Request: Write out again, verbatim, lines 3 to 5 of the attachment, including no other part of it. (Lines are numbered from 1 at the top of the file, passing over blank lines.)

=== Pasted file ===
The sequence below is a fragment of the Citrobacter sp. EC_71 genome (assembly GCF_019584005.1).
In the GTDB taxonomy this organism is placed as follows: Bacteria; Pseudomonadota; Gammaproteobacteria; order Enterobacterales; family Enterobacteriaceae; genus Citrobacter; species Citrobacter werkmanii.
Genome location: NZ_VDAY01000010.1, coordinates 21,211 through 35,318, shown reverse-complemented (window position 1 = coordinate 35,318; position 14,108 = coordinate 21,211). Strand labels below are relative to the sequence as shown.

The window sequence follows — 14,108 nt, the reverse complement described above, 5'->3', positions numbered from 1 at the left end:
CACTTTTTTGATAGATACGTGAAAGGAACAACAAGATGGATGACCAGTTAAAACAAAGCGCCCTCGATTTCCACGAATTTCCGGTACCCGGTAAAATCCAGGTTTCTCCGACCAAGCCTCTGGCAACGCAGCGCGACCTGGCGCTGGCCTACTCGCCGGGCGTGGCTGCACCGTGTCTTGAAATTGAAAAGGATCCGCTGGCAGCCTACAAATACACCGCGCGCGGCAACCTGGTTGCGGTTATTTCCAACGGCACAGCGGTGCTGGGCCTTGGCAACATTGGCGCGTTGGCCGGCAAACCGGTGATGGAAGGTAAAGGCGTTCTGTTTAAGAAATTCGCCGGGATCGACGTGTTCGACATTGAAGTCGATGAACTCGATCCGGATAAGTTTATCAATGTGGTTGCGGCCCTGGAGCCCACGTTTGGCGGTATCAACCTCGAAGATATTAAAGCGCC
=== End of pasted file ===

Genome location: NZ_VDAY01000010.1, coordinates 21,211 through 35,318, shown reverse-complemented (window position 1 = coordinate 35,318; position 14,108 = coordinate 21,211). Strand labels below are relative to the sequence as shown.

The window sequence follows — 14,108 nt, the reverse complement described above, 5'->3', positions numbered from 1 at the left end:
CACTTTTTTGATAGATACGTGAAAGGAACAACAAGATGGATGACCAGTTAAAACAAAGCGCCCTCGATTTCCACGAATTTCCGGTACCCGGTAAAATCCAGGTTTCTCCGACCAAGCCTCTGGCAACGCAGCGCGACCTGGCGCTGGCCTACTCGCCGGGCGTGGCTGCACCGTGTCTTGAAATTGAAAAGGATCCGCTGGCAGCCTACAAATACACCGCGCGCGGCAACCTGGTTGCGGTTATTTCCAACGGCACAGCGGTGCTGGGCCTTGGCAACATTGGCGCGTTGGCCGGCAAACCGGTGATGGAAGGTAAAGGCGTTCTGTTTAAGAAATTCGCCGGGATCGACGTGTTCGACATTGAAGTCGATGAACTCGATCCGGATAAGTTTATCAATGTGGTTGCGGCCCTGGAGCCCACGTTTGGCGGTATCAACCTCGAAGATATTAAAGCGCC